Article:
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About Walt Siegl

“Blistering performance and traffic-stopping looks: It’s an irresistible combination.”

“The attention to detail is spellbinding.”

“Since 2007, Siegl has been handcrafting some of the most sought-after two-wheeled machines on the planet.”

Walt Siegl and his team use the latest in electronics, suspension and braking technology to build beautiful machines with exquisite performance, ease of use and safety. Every WSM motorcycle is hand-built to order in Walt’s New Hampshire workshop.

WSM’s first series model is the air-cooled Ducati-based Leggero, using Walt Siegl-designed chassis and bodywork. A Leggero is built to order to your specs and preferences in our New Hampshire workshop.  


In 2015, WSM launched the Bol d’Or, based on zero mile current 3-cylinder MV Agustas. They are built to order.


WSM’s third series model, the Adventure, is built to your specs and preferences for your all-terrain travels.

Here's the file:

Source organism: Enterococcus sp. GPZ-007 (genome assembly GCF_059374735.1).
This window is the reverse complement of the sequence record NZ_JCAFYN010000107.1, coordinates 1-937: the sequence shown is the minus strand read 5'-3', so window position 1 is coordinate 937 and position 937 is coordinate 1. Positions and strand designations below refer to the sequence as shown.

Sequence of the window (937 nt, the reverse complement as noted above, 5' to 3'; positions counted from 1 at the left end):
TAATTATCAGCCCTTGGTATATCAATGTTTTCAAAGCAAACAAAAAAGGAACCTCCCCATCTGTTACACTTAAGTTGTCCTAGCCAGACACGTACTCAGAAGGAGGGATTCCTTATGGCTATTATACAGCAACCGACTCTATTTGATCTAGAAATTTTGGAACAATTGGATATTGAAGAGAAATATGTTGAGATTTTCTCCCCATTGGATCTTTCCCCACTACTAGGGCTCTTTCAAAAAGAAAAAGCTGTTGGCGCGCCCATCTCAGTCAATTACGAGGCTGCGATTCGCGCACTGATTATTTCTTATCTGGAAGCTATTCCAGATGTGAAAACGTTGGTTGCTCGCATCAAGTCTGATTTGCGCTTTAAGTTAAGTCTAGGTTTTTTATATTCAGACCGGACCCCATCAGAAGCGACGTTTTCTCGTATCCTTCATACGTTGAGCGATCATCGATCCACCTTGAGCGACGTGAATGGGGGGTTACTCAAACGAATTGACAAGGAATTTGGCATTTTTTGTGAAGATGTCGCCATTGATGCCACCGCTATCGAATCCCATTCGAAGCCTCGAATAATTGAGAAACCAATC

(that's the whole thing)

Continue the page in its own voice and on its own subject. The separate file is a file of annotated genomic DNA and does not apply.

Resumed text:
Launched in 2018, the WSM Superbike is your ultimate street and racetrack weapon. It is built to your specifications and preferences and is available in two engine configurations.


The WSM PACT is ELECTRIC! A limited series of 8 of this prototype are now being built to order. The prototype is part of the permanent collection of the Haas Moto Museum in Dallas, TX.

Harrisville New Hampshire Walt Siegl

The WSM workshop is the ground floor of this converted textile mill in rural New Hampshire.





About Walt 

At 19, Walt left art school in his native Austria to join a road racing team. He later worked in France as a shunter in a train yard and as a toolmaker and welder in Germany, Austria and Italy. A job with an Austrian steel company took him to Moscow, where he eventually joined the Austrian Foreign Service.

In 1985 he transferred to New York City for a position promoting contemporary Austrian art and culture for the Austrian Ministry of Foreign Affairs.  Walt spent his free time building motorcycles for himself and friends out of a basement across the river in Long Island City.

In 2007 he moved his workshop and his family to an old mill town in southern New Hampshire to build motorcycles full time.